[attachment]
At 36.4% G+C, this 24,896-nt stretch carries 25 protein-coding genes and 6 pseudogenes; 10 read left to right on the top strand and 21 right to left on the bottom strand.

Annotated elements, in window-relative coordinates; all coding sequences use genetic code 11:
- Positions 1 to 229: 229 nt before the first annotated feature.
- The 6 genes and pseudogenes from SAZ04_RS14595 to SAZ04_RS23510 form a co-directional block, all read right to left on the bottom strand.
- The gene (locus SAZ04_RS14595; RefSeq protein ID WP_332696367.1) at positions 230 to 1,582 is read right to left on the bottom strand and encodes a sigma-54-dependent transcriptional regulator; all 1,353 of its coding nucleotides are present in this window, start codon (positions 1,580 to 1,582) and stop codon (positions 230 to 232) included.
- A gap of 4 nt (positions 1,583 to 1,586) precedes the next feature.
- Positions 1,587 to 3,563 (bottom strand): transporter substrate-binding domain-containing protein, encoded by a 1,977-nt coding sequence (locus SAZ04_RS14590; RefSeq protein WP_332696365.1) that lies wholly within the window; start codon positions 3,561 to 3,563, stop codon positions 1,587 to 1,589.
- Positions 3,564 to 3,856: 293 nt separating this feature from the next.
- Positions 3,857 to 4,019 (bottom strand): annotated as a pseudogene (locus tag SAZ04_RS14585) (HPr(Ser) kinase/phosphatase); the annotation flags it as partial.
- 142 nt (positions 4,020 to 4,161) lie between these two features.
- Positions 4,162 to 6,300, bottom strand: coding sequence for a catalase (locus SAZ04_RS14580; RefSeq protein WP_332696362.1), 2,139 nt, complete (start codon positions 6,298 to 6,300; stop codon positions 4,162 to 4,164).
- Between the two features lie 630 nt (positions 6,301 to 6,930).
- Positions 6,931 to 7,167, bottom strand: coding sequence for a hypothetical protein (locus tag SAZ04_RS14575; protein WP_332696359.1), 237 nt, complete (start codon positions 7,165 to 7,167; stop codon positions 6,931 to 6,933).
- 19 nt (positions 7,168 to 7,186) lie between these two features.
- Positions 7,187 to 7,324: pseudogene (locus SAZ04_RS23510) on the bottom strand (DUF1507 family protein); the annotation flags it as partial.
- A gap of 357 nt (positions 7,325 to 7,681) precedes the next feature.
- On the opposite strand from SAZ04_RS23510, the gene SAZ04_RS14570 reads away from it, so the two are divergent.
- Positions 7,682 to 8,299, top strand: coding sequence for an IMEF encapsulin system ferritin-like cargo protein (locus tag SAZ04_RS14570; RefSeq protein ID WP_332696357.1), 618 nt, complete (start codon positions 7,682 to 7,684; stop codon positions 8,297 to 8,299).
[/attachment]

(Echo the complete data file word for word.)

At 36.4% G+C, this 24,896-nt stretch carries 25 protein-coding genes and 6 pseudogenes; 10 read left to right on the top strand and 21 right to left on the bottom strand.

Annotated elements, in window-relative coordinates; all coding sequences use genetic code 11:
- Positions 1 to 229: 229 nt before the first annotated feature.
- The 6 genes and pseudogenes from SAZ04_RS14595 to SAZ04_RS23510 form a co-directional block, all read right to left on the bottom strand.
- The gene (locus SAZ04_RS14595; RefSeq protein ID WP_332696367.1) at positions 230 to 1,582 is read right to left on the bottom strand and encodes a sigma-54-dependent transcriptional regulator; all 1,353 of its coding nucleotides are present in this window, start codon (positions 1,580 to 1,582) and stop codon (positions 230 to 232) included.
- A gap of 4 nt (positions 1,583 to 1,586) precedes the next feature.
- Positions 1,587 to 3,563 (bottom strand): transporter substrate-binding domain-containing protein, encoded by a 1,977-nt coding sequence (locus SAZ04_RS14590; RefSeq protein WP_332696365.1) that lies wholly within the window; start codon positions 3,561 to 3,563, stop codon positions 1,587 to 1,589.
- Positions 3,564 to 3,856: 293 nt separating this feature from the next.
- Positions 3,857 to 4,019 (bottom strand): annotated as a pseudogene (locus tag SAZ04_RS14585) (HPr(Ser) kinase/phosphatase); the annotation flags it as partial.
- 142 nt (positions 4,020 to 4,161) lie between these two features.
- Positions 4,162 to 6,300, bottom strand: coding sequence for a catalase (locus SAZ04_RS14580; RefSeq protein WP_332696362.1), 2,139 nt, complete (start codon positions 6,298 to 6,300; stop codon positions 4,162 to 4,164).
- Between the two features lie 630 nt (positions 6,301 to 6,930).
- Positions 6,931 to 7,167, bottom strand: coding sequence for a hypothetical protein (locus tag SAZ04_RS14575; protein WP_332696359.1), 237 nt, complete (start codon positions 7,165 to 7,167; stop codon positions 6,931 to 6,933).
- 19 nt (positions 7,168 to 7,186) lie between these two features.
- Positions 7,187 to 7,324: pseudogene (locus SAZ04_RS23510) on the bottom strand (DUF1507 family protein); the annotation flags it as partial.
- A gap of 357 nt (positions 7,325 to 7,681) precedes the next feature.
- On the opposite strand from SAZ04_RS23510, the gene SAZ04_RS14570 reads away from it, so the two are divergent.
- Positions 7,682 to 8,299, top strand: coding sequence for an IMEF encapsulin system ferritin-like cargo protein (locus tag SAZ04_RS14570; RefSeq protein ID WP_332696357.1), 618 nt, complete (start codon positions 7,682 to 7,684; stop codon positions 8,297 to 8,299).